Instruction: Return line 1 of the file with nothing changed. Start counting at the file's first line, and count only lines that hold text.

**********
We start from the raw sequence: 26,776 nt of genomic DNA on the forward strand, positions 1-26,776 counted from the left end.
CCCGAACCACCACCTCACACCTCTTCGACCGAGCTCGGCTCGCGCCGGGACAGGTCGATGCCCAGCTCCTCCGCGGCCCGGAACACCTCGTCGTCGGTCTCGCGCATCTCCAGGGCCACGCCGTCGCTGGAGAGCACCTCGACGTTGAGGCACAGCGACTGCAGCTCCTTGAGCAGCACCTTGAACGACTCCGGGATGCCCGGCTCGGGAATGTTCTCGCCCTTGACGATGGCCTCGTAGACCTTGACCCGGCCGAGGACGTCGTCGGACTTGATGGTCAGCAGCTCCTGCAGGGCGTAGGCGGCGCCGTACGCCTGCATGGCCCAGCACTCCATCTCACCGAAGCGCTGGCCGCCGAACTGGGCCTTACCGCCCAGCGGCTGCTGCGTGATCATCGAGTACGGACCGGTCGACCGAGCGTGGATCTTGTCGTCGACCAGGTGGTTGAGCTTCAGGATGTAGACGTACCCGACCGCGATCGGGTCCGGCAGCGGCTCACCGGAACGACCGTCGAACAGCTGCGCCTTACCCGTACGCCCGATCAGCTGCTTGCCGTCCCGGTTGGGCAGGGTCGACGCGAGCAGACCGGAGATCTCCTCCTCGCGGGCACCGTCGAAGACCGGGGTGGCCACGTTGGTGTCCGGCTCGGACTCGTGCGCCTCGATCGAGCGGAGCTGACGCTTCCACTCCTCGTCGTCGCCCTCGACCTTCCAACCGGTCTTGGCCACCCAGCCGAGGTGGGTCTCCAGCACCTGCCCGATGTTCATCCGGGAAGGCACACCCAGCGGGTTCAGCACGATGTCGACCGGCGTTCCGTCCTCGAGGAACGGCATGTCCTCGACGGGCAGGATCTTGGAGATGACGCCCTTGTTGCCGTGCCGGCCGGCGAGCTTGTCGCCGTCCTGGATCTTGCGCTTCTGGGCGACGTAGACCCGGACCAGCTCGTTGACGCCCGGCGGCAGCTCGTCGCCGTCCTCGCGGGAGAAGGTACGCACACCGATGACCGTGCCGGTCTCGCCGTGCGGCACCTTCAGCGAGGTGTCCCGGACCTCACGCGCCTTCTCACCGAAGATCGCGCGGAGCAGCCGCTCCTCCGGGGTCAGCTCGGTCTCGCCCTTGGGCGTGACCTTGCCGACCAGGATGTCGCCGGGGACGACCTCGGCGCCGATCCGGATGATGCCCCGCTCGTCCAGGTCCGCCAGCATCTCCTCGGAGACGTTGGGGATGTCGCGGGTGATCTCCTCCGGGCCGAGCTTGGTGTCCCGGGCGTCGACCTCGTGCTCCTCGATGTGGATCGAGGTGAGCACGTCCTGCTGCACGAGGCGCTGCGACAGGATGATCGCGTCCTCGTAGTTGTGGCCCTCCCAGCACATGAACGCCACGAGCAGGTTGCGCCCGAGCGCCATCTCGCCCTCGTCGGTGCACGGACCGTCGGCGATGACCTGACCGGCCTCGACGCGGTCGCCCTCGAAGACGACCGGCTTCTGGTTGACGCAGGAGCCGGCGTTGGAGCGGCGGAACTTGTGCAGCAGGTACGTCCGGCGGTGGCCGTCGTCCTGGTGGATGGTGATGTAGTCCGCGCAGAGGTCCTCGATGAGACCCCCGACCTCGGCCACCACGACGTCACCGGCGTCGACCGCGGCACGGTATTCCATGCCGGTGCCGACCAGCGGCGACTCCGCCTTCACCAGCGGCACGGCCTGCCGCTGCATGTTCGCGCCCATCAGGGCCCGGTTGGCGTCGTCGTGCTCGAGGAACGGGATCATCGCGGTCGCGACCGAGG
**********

We start from the raw sequence: 26,776 nt of genomic DNA on the forward strand, positions 1-26,776 counted from the left end.